We continued downhill towards the Bank trying to dodge the oncoming joggers and cyclists. The glowing orb that had been peeping occasionally was out. Sunlight was streaming through the trees and the air smelt fresh and healthy. We chatted and photographed as we walked, while listening to the twitterings of the Robins, Chaffinches, Long-tail, Blue and Great tits flitting about on the canopy about us. When we sat on the embankment wall checking out the displaying Golden Eyes, a duck flew in and dispersing the flock. Oh hello…it was the long awaited Long Tail duck, the only species that we’d not seen here. I’m so pleased that finally we met the oldsquaw.
We continued on along Draycote Bank. We scanned the nearby fields for hares but we didn’t see any. On the horizon. a pair of Buzzards were riding the waves, their meowing calls echoing around us. On the rocks, a pair of Pied wagtails were playing hide-and-seek with us. We enjoyed watching them watching us with their looping flight and descending glide. In the lake, a Little Grebe was feeding right below us. A dumpy and short-necked bird in breeding plumage and the yellow spot on the bill was visible to us. When it spotted us, all we could see was a distinct splash as it dived.
‘Now up, now down again that hard it is to prove
Whether underwater most it liveth or above.
We walked towards the Valve Tower before taking a another breather on the wall. We recharged our batteries with a cold drink and a cheese and onion pasty. On the waters, we spotted a flock of Great Crested Grebes, Tufted ducks and Golden Eyes. We then turned back because Babe was exhausted and the heat was getting to us. We made a pit stop at The Overflow to see if we can see the Long Tail duck again. Unfortunately, it was fast asleep quite a distance away. A loud ‘teck-teck-teck’ trills of a wren caught our attention, We spotted it creeping among the dense vegetation.
Above us, the excited contact calls of the Long Tail tits reached us as they wandered through the trees. We watched the extended family partied among the thinner twigs of the trees, pecking in and around the buds. Then I spotted a vibrant yellow flirting among the foliage followed by a very high-pitched call. I rattled a few shots before I realised that it was a Gold-crest. Whoop…whoop. My first sighting in Draycote.
Our final trip was to Bradgate Park. But first a quick peep at Groby Pool. Except for a family of Mute Swans, most of the natives were chilling out in the middle of the pool. The island was teeming with Cormorants and Herons and I expected them to be busy as it was the breeding season. Then we joined the hundreds who were trying to find a parking space at Bradgate. We saw a car about to drive off and patiently waited for the space. As usual, I made use of the facilities and took a slow walk back to the car because along River Lin, I spotted clumps of flowering snowdrops.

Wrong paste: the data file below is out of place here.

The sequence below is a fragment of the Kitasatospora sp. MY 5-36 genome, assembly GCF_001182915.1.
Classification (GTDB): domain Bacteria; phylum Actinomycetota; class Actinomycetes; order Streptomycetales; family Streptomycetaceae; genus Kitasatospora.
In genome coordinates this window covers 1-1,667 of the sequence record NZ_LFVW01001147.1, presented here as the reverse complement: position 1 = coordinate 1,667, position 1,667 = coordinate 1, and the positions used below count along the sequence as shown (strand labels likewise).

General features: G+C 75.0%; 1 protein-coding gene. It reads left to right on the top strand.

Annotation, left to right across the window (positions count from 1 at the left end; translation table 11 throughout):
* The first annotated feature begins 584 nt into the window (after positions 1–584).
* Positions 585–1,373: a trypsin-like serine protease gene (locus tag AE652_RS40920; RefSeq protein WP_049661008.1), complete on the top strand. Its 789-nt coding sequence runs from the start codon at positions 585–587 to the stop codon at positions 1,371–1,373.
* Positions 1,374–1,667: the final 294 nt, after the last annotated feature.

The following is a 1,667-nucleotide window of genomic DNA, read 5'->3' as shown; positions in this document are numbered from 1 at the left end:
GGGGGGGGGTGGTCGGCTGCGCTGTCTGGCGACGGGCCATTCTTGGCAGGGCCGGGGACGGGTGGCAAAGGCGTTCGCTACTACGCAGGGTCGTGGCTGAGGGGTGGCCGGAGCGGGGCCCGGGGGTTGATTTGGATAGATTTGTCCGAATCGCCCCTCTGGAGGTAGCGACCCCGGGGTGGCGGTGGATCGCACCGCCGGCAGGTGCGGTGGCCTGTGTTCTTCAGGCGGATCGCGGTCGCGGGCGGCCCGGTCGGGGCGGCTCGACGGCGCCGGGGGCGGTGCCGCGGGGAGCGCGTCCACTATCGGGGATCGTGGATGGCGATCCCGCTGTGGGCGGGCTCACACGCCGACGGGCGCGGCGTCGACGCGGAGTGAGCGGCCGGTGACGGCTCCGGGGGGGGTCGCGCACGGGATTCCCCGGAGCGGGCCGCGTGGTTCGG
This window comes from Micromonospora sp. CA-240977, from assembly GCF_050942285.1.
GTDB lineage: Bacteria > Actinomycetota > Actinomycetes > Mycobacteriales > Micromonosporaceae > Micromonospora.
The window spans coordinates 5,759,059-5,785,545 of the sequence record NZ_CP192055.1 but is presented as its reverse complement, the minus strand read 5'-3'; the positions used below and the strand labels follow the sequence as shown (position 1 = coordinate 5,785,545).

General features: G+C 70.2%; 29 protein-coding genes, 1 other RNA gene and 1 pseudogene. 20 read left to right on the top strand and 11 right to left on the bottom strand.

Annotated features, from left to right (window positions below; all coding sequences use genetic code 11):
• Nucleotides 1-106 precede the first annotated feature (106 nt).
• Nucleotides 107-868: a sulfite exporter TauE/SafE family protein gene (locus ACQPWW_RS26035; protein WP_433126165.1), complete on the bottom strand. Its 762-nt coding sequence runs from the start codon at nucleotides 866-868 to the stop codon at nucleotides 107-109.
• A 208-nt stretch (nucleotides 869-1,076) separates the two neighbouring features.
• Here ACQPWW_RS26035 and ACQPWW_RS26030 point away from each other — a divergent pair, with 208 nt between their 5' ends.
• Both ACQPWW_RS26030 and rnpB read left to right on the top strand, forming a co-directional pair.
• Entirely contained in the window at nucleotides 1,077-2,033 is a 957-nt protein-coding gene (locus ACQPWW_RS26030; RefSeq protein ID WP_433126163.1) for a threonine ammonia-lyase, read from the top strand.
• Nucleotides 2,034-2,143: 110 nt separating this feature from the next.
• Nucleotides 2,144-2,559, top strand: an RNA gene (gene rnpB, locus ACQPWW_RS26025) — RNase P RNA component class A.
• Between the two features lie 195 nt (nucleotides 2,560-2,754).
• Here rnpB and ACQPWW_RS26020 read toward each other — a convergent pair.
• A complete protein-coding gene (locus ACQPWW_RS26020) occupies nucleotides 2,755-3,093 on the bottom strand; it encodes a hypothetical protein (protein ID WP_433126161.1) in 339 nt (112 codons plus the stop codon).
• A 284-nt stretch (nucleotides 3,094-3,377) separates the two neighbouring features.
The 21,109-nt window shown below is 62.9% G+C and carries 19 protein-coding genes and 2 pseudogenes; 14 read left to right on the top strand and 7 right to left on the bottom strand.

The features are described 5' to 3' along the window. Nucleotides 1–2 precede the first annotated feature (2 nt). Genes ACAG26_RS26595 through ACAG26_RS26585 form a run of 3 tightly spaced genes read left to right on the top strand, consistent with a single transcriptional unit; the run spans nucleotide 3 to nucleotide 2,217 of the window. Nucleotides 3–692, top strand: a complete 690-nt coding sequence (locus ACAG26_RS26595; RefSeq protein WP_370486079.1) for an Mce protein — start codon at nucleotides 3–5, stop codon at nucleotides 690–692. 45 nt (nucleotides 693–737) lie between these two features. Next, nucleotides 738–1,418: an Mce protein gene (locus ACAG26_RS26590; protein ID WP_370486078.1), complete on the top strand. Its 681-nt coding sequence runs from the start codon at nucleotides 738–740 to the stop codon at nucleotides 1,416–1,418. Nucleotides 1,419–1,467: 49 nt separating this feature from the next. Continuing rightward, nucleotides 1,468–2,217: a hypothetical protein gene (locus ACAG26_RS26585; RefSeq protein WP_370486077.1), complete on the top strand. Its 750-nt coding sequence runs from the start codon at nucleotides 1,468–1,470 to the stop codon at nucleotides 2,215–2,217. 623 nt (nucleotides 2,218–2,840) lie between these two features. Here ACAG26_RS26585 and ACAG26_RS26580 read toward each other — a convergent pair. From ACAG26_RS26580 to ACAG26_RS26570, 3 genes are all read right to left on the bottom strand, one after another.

We think the whole of Leicestershire was here. Everyone was taking advantage of the lovely weather on the last day of the school term holidays. I don’t blame them. We didn’t walk along the river because the ground was like a mud-bath. We scanned the fast-flowing river for our favourite Wigeon but he was no where to be seen. We spotted a herd of Red Deer on top of the hill, near Old John but they were just too far away for us to walk to. The herd quickly dispersed when a dog came to close. We continued on and spotted 3 Red stags resting below the deer sanctuary. We crept as close as we could and hid behind the trees while rattling hundreds of shots.
As crows fly
in the dawn light
on the cold hill
the deer are running
We didn’t stay long because a couple of walkers with a dog spooked them. We heard the cries of the Green woodpeckers echoing around us but they were just too fast to be photographed. We headed to the field beside the visitor centre where a herd of Fallow deer were having a siesta. A Pied wagtail flew in to say hello. A pity that Lady Jane Grey ruins were still closed for the winter because we often found some exotic birds taking shelter in the grounds. We left as more and more people were pouring into the park.
We’d a splendid early spring week and we hoped yours were brilliant too.
After clouds, the sunshine,
After the winter, the spring,
After the shower, the rainbow…
For life’s a changeable thing
~Helen Steiner Rice~